As an added bonus, there was a two-page interview with one of my heroes near the back of the paper, Alex Zanardi (see my entry of 7th November for more), putting my own bad news of the day (oven broken, needs replacing) into stark perspective. I am in the middle of rereading his autobiography at the moment, and still cannot quite believe the resilience and tenacity of the man. From an early age he seems to have denied that anything was impossible and combined it with an infectious sense of humour and fun. Find his article on the Standard’s website if you are so inclined. A wiser man than I once said that he always checked the back pages of newspapers first because that was where achievement was to be found. The front merely detailed failings. Yesterday’s Standard was eloquent proof of that.
I even managed to squeeze in some composition yesterday, forging ahead with melodic strands for my new piece. I feel quite enthusiastic about this work, even though it is still very young, and that enthusiasm is usually a good sign, for it tends to mean that the work will come easily. With a really good following wind I might even be able to get it finished in time to enter it for a competition, but I think that unlikely, and I would prefer to let the work develop at its own pace.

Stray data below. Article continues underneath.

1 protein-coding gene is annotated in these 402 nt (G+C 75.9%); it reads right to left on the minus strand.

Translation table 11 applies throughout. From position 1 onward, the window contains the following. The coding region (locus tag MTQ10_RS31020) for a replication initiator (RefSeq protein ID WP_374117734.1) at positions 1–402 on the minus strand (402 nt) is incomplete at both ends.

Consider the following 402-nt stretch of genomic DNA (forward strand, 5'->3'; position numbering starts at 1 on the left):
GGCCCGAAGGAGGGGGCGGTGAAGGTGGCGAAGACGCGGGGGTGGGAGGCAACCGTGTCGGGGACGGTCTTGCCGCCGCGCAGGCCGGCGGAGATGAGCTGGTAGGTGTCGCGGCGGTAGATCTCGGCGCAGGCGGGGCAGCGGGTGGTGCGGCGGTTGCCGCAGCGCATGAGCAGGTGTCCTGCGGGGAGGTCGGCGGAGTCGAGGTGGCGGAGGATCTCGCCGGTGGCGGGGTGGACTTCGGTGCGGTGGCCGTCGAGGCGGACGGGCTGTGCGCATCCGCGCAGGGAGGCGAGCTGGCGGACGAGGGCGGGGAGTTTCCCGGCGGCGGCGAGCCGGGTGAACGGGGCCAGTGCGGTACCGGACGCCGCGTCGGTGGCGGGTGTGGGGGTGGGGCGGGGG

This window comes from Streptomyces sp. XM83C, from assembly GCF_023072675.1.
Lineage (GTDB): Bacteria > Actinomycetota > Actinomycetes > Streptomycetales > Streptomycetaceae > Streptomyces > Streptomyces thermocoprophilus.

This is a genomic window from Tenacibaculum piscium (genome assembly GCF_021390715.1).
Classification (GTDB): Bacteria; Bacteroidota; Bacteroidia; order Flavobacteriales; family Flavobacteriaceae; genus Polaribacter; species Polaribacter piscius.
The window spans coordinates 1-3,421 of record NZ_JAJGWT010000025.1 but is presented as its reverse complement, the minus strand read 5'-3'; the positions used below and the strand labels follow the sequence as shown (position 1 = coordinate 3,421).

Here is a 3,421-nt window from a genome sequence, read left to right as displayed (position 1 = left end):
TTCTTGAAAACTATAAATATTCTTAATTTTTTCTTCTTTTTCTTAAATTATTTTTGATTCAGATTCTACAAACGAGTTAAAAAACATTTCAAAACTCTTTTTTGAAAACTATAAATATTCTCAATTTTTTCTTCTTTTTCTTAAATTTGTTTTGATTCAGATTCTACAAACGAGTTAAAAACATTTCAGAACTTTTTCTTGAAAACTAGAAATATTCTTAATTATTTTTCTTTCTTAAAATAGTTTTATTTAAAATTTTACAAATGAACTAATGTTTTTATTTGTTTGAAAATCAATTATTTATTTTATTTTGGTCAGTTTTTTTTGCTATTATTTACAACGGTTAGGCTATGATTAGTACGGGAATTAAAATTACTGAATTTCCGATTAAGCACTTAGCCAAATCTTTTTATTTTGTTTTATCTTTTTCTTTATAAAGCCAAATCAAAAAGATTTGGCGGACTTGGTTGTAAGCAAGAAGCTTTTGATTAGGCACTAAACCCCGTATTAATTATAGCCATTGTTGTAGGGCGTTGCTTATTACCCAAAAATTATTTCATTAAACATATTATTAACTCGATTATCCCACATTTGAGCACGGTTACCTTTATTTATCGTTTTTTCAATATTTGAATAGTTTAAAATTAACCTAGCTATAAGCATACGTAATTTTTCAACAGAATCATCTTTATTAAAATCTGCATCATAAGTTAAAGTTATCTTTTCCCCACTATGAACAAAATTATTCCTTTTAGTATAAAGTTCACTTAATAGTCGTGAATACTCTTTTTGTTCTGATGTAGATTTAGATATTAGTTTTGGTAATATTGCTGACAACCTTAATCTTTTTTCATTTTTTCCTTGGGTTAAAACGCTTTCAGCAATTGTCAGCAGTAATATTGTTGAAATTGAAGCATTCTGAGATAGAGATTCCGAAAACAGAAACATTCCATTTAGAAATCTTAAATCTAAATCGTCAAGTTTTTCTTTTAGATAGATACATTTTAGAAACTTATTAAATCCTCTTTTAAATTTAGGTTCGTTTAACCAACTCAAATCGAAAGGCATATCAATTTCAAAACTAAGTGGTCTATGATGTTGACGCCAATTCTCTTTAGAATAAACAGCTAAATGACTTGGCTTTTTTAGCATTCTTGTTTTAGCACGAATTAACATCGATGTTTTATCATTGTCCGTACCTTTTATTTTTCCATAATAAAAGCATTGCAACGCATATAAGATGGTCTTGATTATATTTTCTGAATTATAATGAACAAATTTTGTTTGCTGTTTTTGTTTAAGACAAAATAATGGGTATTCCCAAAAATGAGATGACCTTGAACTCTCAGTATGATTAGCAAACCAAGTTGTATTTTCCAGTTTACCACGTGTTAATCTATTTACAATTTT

As I worked on it this afternoon it felt has though some cogs had slipped into place in my mind, that some of the technical areas with which I have been struggling of late have been properly assimilated, and that my recent impasse and time spent away from the coal face may have been due to things working themselves out in my mind. The following may sound very arty farty, or even airy fairy, but I have found very often that a leap forward to the next level comes after the combination of banging one’s head against a brick wall followed by a break. I have seen it with my instrumental students as well, that the brain needs time to process information, to (as I like to tell my pupils) “commit skill to instinct”. Personally I cannot say what has happened, or even whether it has actually happened, I just have the feeling that something has happened, and, whether that is the case or not, that feeling will translate into extra confidence, which cannot be a bad thing.
Today is my day off, after a busy week, and with some frenetic days coming up. I plan to spend it writing and doing creative things, as well as trying to sort out my oven, and am relishing the thought of getting some manuscript paper covered with notes. It is important to me that each piece represents some kind of step forwards, and I can feel already that I have new ideas I would like to try. As for my old pieces, they will have a good month – next week will mark the beginning of the Sweet Was The Song onslaught, with three performances on consecutive days, plus another two carols on the Wednesday as well. I am going to sit back and enjoy this ride. And hand out as many business cards as I can, of course!